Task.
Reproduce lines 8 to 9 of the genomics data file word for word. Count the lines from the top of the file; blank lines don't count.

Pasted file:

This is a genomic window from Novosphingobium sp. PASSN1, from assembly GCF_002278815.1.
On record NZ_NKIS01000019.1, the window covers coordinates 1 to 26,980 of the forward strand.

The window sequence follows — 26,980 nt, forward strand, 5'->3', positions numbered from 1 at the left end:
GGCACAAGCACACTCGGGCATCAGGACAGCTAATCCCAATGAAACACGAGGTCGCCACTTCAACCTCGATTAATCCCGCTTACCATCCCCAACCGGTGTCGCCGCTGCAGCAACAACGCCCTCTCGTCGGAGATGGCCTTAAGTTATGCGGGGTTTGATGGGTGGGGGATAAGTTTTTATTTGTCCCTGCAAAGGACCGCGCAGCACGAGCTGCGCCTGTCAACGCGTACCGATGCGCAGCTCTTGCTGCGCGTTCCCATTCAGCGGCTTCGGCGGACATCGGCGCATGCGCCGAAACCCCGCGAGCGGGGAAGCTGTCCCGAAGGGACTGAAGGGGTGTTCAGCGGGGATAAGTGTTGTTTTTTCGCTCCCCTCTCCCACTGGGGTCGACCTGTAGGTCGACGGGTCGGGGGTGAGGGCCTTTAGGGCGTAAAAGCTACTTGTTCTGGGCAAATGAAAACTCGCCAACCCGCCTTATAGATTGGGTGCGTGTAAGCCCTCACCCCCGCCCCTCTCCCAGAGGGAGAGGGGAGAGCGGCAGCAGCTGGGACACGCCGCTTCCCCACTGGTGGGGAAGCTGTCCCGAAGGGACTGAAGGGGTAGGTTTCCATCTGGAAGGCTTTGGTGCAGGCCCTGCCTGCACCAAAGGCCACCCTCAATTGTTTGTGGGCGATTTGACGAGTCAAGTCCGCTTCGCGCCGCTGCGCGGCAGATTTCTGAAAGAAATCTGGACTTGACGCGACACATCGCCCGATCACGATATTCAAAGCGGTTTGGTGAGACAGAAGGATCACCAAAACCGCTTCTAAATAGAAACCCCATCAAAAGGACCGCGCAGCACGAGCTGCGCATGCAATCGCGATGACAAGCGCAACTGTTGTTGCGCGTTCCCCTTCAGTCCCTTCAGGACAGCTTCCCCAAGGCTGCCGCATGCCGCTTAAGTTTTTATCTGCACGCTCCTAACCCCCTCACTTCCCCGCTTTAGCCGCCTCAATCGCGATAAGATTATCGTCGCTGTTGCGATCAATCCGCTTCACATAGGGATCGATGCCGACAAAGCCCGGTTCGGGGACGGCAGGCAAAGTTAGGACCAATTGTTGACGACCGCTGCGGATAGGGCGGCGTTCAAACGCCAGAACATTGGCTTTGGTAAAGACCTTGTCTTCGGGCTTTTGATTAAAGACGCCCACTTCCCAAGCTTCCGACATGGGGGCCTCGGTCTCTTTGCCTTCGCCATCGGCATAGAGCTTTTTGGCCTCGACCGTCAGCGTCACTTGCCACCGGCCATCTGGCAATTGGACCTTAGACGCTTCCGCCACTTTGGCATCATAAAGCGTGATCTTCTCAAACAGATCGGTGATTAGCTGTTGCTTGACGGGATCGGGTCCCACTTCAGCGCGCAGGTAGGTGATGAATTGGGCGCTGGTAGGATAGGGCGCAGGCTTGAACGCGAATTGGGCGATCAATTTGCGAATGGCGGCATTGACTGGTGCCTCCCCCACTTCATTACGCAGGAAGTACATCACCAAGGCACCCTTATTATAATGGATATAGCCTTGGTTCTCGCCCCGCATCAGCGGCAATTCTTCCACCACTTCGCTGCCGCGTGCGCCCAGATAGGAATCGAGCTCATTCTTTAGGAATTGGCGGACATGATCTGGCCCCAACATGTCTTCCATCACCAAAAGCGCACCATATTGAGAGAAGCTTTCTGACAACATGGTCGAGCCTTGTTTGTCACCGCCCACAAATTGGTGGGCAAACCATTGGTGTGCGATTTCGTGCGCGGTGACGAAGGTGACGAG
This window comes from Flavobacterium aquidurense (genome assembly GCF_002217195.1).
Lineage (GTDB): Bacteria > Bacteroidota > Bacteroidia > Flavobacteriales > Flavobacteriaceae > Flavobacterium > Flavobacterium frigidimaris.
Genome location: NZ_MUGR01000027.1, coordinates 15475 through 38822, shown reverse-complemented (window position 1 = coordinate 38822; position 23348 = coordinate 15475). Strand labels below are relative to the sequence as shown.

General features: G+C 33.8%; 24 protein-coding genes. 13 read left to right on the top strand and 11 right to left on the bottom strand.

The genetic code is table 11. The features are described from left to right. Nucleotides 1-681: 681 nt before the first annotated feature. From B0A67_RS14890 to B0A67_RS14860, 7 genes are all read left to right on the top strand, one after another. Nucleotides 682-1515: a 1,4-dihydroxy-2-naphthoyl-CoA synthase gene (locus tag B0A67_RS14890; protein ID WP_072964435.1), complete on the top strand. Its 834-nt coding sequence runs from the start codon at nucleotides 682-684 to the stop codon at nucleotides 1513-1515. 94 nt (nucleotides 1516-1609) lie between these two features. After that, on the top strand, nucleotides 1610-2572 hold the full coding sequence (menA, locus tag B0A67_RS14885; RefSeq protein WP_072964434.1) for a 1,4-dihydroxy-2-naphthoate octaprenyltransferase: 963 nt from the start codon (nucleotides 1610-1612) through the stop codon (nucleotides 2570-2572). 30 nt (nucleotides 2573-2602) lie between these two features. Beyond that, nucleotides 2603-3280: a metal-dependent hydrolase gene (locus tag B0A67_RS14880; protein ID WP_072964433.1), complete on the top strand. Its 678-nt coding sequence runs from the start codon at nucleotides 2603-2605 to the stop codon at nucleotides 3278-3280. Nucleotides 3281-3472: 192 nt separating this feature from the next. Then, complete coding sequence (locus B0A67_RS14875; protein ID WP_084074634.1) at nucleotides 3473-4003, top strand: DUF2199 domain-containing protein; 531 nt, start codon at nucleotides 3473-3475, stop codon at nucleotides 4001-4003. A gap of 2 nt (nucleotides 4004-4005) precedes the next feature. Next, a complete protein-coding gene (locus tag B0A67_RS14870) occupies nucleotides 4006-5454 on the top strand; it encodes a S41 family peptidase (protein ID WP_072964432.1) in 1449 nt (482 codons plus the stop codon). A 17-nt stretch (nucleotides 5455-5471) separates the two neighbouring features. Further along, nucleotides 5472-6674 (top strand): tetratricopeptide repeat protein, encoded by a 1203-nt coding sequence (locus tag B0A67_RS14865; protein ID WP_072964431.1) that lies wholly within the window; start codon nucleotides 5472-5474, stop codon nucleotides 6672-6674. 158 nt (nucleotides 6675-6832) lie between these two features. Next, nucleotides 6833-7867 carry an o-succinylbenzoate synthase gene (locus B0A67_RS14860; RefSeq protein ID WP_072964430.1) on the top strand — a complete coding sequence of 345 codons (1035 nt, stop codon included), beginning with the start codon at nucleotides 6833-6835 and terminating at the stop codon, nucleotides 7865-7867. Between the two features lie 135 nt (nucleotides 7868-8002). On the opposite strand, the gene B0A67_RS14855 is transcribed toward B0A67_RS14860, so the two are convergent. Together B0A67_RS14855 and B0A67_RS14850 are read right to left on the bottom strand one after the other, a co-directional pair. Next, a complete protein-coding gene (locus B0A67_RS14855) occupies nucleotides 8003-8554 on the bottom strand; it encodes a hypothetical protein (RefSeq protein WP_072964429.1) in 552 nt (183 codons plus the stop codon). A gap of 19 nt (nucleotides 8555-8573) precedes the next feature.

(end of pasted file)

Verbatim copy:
General features: G+C 33.8%; 24 protein-coding genes. 13 read left to right on the top strand and 11 right to left on the bottom strand.

The genetic code is table 11. The features are described from left to right. Nucleotides 1-681: 681 nt before the first annotated feature. From B0A67_RS14890 to B0A67_RS14860, 7 genes are all read left to right on the top strand, one after another. Nucleotides 682-1515: a 1,4-dihydroxy-2-naphthoyl-CoA synthase gene (locus tag B0A67_RS14890; protein ID WP_072964435.1), complete on the top strand. Its 834-nt coding sequence runs from the start codon at nucleotides 682-684 to the stop codon at nucleotides 1513-1515. 94 nt (nucleotides 1516-1609) lie between these two features. After that, on the top strand, nucleotides 1610-2572 hold the full coding sequence (menA, locus tag B0A67_RS14885; RefSeq protein WP_072964434.1) for a 1,4-dihydroxy-2-naphthoate octaprenyltransferase: 963 nt from the start codon (nucleotides 1610-1612) through the stop codon (nucleotides 2570-2572). 30 nt (nucleotides 2573-2602) lie between these two features. Beyond that, nucleotides 2603-3280: a metal-dependent hydrolase gene (locus tag B0A67_RS14880; protein ID WP_072964433.1), complete on the top strand. Its 678-nt coding sequence runs from the start codon at nucleotides 2603-2605 to the stop codon at nucleotides 3278-3280. Nucleotides 3281-3472: 192 nt separating this feature from the next. Then, complete coding sequence (locus B0A67_RS14875; protein ID WP_084074634.1) at nucleotides 3473-4003, top strand: DUF2199 domain-containing protein; 531 nt, start codon at nucleotides 3473-3475, stop codon at nucleotides 4001-4003. A gap of 2 nt (nucleotides 4004-4005) precedes the next feature. Next, a complete protein-coding gene (locus tag B0A67_RS14870) occupies nucleotides 4006-5454 on the top strand; it encodes a S41 family peptidase (protein ID WP_072964432.1) in 1449 nt (482 codons plus the stop codon). A 17-nt stretch (nucleotides 5455-5471) separates the two neighbouring features. Further along, nucleotides 5472-6674 (top strand): tetratricopeptide repeat protein, encoded by a 1203-nt coding sequence (locus tag B0A67_RS14865; protein ID WP_072964431.1) that lies wholly within the window; start codon nucleotides 5472-5474, stop codon nucleotides 6672-6674. 158 nt (nucleotides 6675-6832) lie between these two features. Next, nucleotides 6833-7867 carry an o-succinylbenzoate synthase gene (locus B0A67_RS14860; RefSeq protein ID WP_072964430.1) on the top strand — a complete coding sequence of 345 codons (1035 nt, stop codon included), beginning with the start codon at nucleotides 6833-6835 and terminating at the stop codon, nucleotides 7865-7867. Between the two features lie 135 nt (nucleotides 7868-8002). On the opposite strand, the gene B0A67_RS14855 is transcribed toward B0A67_RS14860, so the two are convergent. Together B0A67_RS14855 and B0A67_RS14850 are read right to left on the bottom strand one after the other, a co-directional pair. Next, a complete protein-coding gene (locus B0A67_RS14855) occupies nucleotides 8003-8554 on the bottom strand; it encodes a hypothetical protein (RefSeq protein WP_072964429.1) in 552 nt (183 codons plus the stop codon). A gap of 19 nt (nucleotides 8555-8573) precedes the next feature.